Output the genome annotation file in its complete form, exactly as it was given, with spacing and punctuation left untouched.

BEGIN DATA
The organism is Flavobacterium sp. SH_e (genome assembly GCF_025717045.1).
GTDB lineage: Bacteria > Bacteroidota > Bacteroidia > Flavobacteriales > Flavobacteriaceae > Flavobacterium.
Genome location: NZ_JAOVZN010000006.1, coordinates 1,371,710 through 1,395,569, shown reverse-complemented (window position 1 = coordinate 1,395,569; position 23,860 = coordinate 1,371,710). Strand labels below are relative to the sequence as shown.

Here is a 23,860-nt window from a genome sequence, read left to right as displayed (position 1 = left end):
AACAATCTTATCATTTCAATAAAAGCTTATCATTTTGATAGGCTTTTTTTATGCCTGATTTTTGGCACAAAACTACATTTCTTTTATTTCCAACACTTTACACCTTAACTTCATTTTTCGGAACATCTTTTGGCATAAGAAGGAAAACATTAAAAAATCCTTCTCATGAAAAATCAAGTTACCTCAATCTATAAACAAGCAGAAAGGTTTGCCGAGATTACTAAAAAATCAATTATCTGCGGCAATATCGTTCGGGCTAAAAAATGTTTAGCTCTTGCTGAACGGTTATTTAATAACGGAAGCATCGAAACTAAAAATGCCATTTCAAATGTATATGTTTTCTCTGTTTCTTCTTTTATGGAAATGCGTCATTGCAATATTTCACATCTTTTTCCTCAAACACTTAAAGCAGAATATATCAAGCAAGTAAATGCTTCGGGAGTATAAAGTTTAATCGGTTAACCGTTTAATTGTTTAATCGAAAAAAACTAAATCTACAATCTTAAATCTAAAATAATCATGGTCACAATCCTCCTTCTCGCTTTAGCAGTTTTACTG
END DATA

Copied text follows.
The organism is Flavobacterium sp. SH_e (genome assembly GCF_025717045.1).
GTDB lineage: Bacteria > Bacteroidota > Bacteroidia > Flavobacteriales > Flavobacteriaceae > Flavobacterium.
Genome location: NZ_JAOVZN010000006.1, coordinates 1,371,710 through 1,395,569, shown reverse-complemented (window position 1 = coordinate 1,395,569; position 23,860 = coordinate 1,371,710). Strand labels below are relative to the sequence as shown.

Here is a 23,860-nt window from a genome sequence, read left to right as displayed (position 1 = left end):
AACAATCTTATCATTTCAATAAAAGCTTATCATTTTGATAGGCTTTTTTTATGCCTGATTTTTGGCACAAAACTACATTTCTTTTATTTCCAACACTTTACACCTTAACTTCATTTTTCGGAACATCTTTTGGCATAAGAAGGAAAACATTAAAAAATCCTTCTCATGAAAAATCAAGTTACCTCAATCTATAAACAAGCAGAAAGGTTTGCCGAGATTACTAAAAAATCAATTATCTGCGGCAATATCGTTCGGGCTAAAAAATGTTTAGCTCTTGCTGAACGGTTATTTAATAACGGAAGCATCGAAACTAAAAATGCCATTTCAAATGTATATGTTTTCTCTGTTTCTTCTTTTATGGAAATGCGTCATTGCAATATTTCACATCTTTTTCCTCAAACACTTAAAGCAGAATATATCAAGCAAGTAAATGCTTCGGGAGTATAAAGTTTAATCGGTTAACCGTTTAATTGTTTAATCGAAAAAAACTAAATCTACAATCTTAAATCTAAAATAATCATGGTCACAATCCTCCTTCTCGCTTTAGCAGTTTTACTG